I remember exactly where I was when I first saw The Smiths’ video for This Charming Man. I was clearing away dinner dishes on a Monday evening and watching Riverside, a short-lived music/arts show aimed at teens and aired on BBC2 after 6pm.
I will never forget hearing Marr’s intro and Morrissey’s amazing opening line. I looked at the TV and saw a man in a blouse and beads waving flowers around. I’d never seen anything like it. I was in love with the sound and the look.
Riverside is long-forgotten but who can forget The Tube, the live music show that kickstarted many teenagers’ weekends? It was broadcast from my hometown, Newcastle. It is celebrated along with Viz, Bloodaxe Books, Kitchenware Records and other Geordie cultural gems in Sweet Dreams! 1980s Newcastle, published by Tyne Bridge publishing. The book is packed with great stories and even better photographs!
I was 10 when the 1980s started and had hoofed off to University by the end of the decade. I write about my experiences of this era in the book and here is a snippet. Most of this ended up in the editors’ bin due to lack of space:
An avid reader, I saw membership of Newcastle’s Central Library as the pinnacle of my progression from my local branch in Felling via Gateshead’s Central Library.
Newcastle’s library building wasn’t as old the Lit and Phil but I still found it impressive. With its reception desk and grey polished floors, I imagined that this would the type of library I’d use when I got to university. Funnily enough, this turned out to be the case as Hull University’s library was extended around the same time in the 1960s.
I enjoyed watching Newcastle’s librarians at work scanning and stamping books, wheeling trolleys filled with returns and navigating the Dewey Decimal System. I toyed with the idea of studying librarianship at university but was advised against it by a librarian who thought I’d find the topic too dry. She suggested I stick with my first choice, English. I’m glad I did.
The Central Library was where I explored my interest in poetry, which started when I was 15. Inspiration hit me one April evening like a big wet, cold fish and I started writing a poem a day. It was a very exciting time and I was hungry for poetry, particularly English and North American 20th century verse.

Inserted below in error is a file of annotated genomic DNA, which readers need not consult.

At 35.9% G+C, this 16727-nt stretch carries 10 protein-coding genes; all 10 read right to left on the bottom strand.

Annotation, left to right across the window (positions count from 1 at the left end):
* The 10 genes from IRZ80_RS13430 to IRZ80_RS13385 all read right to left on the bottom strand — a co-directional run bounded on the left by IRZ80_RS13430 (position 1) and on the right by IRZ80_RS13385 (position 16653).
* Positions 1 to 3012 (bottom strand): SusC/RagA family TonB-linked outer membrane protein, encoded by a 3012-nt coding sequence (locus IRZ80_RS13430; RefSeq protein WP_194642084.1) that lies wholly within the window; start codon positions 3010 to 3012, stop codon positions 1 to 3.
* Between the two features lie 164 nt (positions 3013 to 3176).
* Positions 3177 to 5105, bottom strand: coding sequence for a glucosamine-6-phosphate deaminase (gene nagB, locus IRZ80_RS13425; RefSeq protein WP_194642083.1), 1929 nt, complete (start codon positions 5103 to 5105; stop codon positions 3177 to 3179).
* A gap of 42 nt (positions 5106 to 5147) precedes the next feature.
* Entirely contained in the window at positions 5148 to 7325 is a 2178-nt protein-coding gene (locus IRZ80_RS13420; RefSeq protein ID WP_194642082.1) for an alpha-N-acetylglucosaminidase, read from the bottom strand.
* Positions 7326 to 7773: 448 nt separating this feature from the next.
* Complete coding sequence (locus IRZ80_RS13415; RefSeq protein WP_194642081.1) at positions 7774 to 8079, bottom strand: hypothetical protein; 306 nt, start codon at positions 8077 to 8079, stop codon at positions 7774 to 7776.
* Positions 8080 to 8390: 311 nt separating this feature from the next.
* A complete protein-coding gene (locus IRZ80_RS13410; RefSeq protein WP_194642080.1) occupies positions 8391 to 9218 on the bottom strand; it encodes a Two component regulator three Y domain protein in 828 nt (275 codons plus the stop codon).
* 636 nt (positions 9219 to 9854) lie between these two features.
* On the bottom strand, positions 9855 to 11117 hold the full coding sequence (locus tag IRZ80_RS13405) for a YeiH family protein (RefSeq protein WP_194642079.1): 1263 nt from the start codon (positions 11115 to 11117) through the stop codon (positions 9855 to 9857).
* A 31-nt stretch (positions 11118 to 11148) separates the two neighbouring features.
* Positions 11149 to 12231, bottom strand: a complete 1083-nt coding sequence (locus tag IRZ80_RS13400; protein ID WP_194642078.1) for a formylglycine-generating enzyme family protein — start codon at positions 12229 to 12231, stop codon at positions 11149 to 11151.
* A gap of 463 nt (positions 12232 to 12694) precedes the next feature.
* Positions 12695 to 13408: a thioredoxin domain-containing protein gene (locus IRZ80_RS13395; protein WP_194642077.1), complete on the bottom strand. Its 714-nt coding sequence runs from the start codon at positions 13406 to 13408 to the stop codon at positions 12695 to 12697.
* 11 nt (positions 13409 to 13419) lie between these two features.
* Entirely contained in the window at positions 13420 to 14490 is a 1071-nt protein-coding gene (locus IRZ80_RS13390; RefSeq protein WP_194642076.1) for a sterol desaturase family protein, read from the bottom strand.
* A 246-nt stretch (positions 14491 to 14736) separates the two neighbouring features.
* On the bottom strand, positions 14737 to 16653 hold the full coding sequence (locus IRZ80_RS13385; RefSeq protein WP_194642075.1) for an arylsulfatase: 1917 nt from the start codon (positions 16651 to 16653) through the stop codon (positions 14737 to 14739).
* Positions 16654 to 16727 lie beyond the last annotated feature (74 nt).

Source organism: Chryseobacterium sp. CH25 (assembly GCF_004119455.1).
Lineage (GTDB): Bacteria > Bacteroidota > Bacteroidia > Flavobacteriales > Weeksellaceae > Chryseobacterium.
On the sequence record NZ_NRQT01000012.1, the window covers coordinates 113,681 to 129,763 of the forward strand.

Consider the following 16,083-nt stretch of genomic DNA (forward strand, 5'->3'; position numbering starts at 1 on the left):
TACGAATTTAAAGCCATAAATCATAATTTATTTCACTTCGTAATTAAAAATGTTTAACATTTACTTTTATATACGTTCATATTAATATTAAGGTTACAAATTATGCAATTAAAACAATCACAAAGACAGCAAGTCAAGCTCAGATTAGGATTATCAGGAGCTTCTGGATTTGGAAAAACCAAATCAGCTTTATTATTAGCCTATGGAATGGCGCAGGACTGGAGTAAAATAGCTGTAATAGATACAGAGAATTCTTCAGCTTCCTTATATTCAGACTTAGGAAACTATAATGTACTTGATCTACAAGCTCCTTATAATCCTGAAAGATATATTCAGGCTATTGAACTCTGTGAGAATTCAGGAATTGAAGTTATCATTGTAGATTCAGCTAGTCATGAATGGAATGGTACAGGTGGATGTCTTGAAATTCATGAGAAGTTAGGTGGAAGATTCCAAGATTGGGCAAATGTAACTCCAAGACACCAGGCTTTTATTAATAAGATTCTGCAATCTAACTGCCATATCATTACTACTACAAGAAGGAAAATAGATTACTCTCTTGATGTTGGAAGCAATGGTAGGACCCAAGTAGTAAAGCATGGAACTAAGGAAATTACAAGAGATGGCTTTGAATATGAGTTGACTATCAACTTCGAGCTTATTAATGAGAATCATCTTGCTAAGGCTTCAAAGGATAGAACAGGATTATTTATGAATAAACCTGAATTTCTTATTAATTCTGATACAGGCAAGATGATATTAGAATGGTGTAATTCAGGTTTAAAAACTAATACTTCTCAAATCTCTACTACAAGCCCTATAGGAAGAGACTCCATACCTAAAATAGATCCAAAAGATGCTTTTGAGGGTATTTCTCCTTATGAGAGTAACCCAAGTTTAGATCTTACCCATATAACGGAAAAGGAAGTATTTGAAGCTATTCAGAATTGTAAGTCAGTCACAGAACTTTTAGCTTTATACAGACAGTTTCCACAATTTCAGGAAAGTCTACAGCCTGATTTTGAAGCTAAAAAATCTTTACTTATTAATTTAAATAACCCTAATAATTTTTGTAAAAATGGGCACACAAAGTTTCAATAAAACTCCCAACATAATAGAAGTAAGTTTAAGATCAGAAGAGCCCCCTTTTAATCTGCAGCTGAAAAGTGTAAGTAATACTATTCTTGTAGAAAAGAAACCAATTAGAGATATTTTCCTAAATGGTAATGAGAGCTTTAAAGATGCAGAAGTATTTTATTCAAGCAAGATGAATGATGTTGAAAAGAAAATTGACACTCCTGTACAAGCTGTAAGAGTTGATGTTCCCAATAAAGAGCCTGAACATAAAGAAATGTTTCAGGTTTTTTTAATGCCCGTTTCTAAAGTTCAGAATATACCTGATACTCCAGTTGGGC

I found what I needed in the Central Library. I swallowed anthologies containing Roger McGough, Edna St Vincent Millay, Vernon Scannell and the poets of the Great War. I discovered Imagist poetry and fell in love with the work of my very own Fab Four: Philip Larkin, Stevie Smith, Sylvia Plath and ee cummings.
I was keen to meet other writers so I began writing in pencil beside certain poems “if you like this poem, please write to me.” I recall only one reply and that was from the poet Alan C Brown. He wrote to tell me about writing group he was involved in but I was too shy to get involved!
I was very much on the fringes of the 1980s poetry scene. I was too young to participate fully and suspect I blotted my copy book with some editors by being too cocky. I still have rejection letters from most of the North East magazine editors. I didn’t want to take on board their constructive criticism of my work; I just wanted to connect with other writers. The only way to do this was by sending in my work.
My first pamphlet of poetry, Bed and Breakfast with Lydia Lunch was published by a Gosforth-based small press in 1986. My work also appeared in Bossy Parrot, Bloodaxe Book’s 1987 anthology of young Evening Chronicle poets. In 1989 I set up Jonathon (note not -athan) Press with my friend and fellow Chronicle poet, the late great Iain Pigg. It was Iain’s baby, really. All I did was swan around town on his arm, trying to promote the project. I didn’t care too much about the poets Iain chose to publish; I just wanted to hang out with my mate.
It’s very sad to think he’s been dead now for over 16 years. He was a very talented man and I miss his wit, his unconditional love and his singing.